Picayune native to participate in summer medical research training

Published 7:00 am Thursday, June 23, 2016

Undergraduates from across the nation apply to the SMART program at Baylor every summer, but only a select few get accepted, one of those being Picayune’s Jackson Coole.

Coole went to Picayune Memorial High School and is now going into his junior year at Mississippi State University with a biomedical engineering major.

“I spent the first couple years of college trying to decide what I wanted to do and finally found my major. I enjoy it because it combines the medical field with applying science to it. I don’t want to just work on a motor, I want to help people too,” said Coole.

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Dr. Gayle Slaughter, director of the SMART program, describes the SMART program as a “life-changing event that opens lots of doors to opportunities.”

SMART stands for the Summer Medical and Research Training and was developed to provide frontier-level biomedical research projects for undergraduates, said Slaughter.

“The program is for those students who have no conception of the range of medical problems they can contribute to. Textbooks are out of date by the time they are published so programs like this keep them current on everything like the technology and techniques that are used now,” said Slaughter.

In total, Slaughter said the program has accepted over 2,400 undergraduates in the 29-year duration of the program. Also, she said the program produces many scientists and researchers that have put their heads together to change the world. The qualifications to be accepted are not too strict, Slaughter said, as long as the students have a proper level of preparation, share a passion for learning and have the capacity to learn from what they have been given.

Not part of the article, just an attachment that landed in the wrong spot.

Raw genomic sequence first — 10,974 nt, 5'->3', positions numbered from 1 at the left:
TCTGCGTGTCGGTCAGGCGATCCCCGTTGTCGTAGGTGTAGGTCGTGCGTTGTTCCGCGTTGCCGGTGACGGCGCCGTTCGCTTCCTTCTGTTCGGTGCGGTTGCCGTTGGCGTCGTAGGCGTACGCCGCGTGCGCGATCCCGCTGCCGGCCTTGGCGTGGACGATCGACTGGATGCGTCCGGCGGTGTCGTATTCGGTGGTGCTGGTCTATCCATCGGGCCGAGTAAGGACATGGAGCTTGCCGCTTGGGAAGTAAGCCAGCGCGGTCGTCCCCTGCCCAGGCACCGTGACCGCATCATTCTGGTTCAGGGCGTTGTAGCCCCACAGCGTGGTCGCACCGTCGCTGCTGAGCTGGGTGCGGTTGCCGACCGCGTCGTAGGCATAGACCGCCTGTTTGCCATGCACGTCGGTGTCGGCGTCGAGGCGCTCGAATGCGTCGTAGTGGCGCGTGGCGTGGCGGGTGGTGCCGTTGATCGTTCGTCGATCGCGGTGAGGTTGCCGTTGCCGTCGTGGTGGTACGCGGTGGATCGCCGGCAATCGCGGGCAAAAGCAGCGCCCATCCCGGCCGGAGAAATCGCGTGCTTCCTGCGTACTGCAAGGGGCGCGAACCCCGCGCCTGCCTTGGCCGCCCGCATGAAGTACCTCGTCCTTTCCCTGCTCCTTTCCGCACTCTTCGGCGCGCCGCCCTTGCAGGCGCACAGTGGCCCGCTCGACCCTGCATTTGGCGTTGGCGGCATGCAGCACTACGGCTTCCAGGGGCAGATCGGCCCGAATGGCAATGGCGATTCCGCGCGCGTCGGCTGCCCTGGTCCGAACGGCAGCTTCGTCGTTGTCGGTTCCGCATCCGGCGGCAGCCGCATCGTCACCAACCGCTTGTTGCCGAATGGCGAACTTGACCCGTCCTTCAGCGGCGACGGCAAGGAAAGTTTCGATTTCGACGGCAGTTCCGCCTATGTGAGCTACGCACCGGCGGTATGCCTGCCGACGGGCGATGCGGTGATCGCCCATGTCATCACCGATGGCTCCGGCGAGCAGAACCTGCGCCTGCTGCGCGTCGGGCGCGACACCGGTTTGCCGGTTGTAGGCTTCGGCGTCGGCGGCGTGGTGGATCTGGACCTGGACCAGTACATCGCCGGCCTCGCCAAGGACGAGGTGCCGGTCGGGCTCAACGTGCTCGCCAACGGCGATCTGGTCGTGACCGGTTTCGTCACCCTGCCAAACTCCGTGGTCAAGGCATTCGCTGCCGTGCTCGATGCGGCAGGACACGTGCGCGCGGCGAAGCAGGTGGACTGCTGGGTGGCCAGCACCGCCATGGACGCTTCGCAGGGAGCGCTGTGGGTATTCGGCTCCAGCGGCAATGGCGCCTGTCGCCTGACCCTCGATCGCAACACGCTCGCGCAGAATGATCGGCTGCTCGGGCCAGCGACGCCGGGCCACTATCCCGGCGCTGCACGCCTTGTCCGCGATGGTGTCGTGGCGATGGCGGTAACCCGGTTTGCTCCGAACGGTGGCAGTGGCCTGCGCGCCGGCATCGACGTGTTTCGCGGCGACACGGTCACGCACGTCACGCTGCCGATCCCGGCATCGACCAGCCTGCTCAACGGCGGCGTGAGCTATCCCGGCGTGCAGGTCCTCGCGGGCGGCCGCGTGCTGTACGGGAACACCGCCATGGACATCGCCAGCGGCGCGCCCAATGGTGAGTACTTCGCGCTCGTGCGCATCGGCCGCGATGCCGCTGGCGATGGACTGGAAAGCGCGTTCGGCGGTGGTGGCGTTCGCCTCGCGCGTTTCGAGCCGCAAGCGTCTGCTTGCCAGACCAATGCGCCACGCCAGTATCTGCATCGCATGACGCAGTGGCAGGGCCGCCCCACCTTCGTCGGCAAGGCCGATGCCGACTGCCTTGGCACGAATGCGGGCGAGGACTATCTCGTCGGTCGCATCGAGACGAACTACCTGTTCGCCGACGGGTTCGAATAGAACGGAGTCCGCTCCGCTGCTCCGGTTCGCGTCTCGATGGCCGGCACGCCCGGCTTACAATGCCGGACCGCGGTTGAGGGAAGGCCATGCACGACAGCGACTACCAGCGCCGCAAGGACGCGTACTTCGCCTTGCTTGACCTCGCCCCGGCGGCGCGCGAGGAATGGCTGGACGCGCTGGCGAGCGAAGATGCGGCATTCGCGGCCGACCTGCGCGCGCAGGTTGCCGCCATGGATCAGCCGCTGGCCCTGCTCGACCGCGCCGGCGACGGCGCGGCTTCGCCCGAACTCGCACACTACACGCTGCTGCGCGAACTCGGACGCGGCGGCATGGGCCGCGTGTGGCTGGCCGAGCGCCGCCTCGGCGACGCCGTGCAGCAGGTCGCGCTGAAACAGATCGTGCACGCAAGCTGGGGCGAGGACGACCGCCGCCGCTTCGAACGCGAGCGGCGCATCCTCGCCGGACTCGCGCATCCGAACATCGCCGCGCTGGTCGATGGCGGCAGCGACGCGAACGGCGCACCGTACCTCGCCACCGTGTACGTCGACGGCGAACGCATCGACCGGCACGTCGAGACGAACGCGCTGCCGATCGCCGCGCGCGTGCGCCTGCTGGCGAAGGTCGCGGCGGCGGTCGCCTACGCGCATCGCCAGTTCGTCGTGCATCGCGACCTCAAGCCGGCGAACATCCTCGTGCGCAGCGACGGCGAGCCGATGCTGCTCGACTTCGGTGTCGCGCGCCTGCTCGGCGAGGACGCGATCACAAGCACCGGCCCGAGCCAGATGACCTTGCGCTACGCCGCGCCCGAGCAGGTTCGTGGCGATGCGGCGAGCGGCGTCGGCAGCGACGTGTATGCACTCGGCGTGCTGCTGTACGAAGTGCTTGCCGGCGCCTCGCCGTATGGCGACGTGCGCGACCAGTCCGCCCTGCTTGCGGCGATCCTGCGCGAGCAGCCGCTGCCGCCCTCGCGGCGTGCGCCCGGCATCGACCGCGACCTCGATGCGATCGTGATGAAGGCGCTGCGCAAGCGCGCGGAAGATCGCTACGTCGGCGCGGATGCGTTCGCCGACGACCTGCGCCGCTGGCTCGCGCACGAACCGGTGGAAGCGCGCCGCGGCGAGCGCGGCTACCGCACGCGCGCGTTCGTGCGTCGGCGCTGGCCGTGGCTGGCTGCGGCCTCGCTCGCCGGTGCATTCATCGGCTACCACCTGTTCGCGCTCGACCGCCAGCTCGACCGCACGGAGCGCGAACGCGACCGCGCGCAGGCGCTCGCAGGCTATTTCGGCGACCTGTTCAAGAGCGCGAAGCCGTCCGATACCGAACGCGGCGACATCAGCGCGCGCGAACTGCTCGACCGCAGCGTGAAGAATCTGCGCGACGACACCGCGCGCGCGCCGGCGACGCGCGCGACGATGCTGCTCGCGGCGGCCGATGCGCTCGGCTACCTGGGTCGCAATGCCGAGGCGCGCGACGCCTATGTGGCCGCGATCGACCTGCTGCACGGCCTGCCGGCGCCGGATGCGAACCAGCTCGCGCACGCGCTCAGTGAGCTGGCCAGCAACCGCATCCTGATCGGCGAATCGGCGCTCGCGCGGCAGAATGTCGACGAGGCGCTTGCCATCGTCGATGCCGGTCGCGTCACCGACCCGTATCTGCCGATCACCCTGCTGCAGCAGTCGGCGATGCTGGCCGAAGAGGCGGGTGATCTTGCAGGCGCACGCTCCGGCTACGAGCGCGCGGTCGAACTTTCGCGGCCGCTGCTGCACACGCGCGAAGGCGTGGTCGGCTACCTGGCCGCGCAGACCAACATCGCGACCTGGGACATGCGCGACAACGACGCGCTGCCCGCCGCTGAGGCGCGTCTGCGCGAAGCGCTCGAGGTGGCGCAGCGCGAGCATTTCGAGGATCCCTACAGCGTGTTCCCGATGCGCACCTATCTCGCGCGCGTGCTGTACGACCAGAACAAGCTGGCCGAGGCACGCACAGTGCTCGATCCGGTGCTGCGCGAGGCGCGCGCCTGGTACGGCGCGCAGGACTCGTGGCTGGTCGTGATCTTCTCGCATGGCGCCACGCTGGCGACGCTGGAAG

“I was definitely excited when I was accepted into the program. It is very prestigious. They offer a lot to students coming in like daily seminars from award-winning biomedical researchers and also provide GRE classes that would cost me around $800 to take,” said Coole.

After graduating from Mississippi State, Coole said he plans to earn his Ph.D. at either Georgia Tech or his dream school MIT.

“Science is a hobby to me. I really enjoy the concept of being able to make a product and seeing it help people,” said Coole.

The SMART program offers nine paid weeks of biomedical related research in a variety of areas, daily seminars, free SMART GRE prep workouts, housing at Rice University dorms and career development activities to help these students transfer to the next level, Slaughter said.

“The goal of the program, besides setting them up for their futures, is sectioned out into four parts. First, we want them to make goals for themselves. Second, we want them to make progress toward those goals. After that, we want them to make memories with the extraordinary people during this experience and lastly make friends,” said Slaughter.

The program is held from May 30- July 29. To apply, applications are accepted from December 1 to January 10 for the following summer. For more information on the program, go to https://www.bcm.edu/education/schools/graduate-school-of-biomedical-sciences/diversity/smart.